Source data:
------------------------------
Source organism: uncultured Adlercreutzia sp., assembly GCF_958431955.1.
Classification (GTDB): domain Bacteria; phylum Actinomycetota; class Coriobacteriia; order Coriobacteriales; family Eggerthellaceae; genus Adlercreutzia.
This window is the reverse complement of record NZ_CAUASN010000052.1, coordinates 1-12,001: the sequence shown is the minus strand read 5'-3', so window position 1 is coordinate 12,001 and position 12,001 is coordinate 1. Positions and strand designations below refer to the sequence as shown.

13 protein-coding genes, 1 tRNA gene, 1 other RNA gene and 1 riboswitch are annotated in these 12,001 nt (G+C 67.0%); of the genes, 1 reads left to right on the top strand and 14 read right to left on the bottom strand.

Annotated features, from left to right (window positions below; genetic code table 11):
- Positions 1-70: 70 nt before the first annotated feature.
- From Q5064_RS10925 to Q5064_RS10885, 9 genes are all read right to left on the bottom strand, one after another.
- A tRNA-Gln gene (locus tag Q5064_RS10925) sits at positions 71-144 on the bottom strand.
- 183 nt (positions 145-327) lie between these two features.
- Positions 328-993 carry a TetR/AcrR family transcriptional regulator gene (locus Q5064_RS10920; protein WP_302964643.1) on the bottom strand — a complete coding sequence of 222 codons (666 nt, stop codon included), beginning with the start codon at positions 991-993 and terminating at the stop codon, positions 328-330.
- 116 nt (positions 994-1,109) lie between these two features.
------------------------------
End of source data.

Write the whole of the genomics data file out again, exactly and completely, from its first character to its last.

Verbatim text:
Source organism: uncultured Adlercreutzia sp., assembly GCF_958431955.1.
Classification (GTDB): domain Bacteria; phylum Actinomycetota; class Coriobacteriia; order Coriobacteriales; family Eggerthellaceae; genus Adlercreutzia.
This window is the reverse complement of record NZ_CAUASN010000052.1, coordinates 1-12,001: the sequence shown is the minus strand read 5'-3', so window position 1 is coordinate 12,001 and position 12,001 is coordinate 1. Positions and strand designations below refer to the sequence as shown.

13 protein-coding genes, 1 tRNA gene, 1 other RNA gene and 1 riboswitch are annotated in these 12,001 nt (G+C 67.0%); of the genes, 1 reads left to right on the top strand and 14 read right to left on the bottom strand.

Annotated features, from left to right (window positions below; genetic code table 11):
- Positions 1-70: 70 nt before the first annotated feature.
- From Q5064_RS10925 to Q5064_RS10885, 9 genes are all read right to left on the bottom strand, one after another.
- A tRNA-Gln gene (locus tag Q5064_RS10925) sits at positions 71-144 on the bottom strand.
- 183 nt (positions 145-327) lie between these two features.
- Positions 328-993 carry a TetR/AcrR family transcriptional regulator gene (locus Q5064_RS10920; protein WP_302964643.1) on the bottom strand — a complete coding sequence of 222 codons (666 nt, stop codon included), beginning with the start codon at positions 991-993 and terminating at the stop codon, positions 328-330.
- 116 nt (positions 994-1,109) lie between these two features.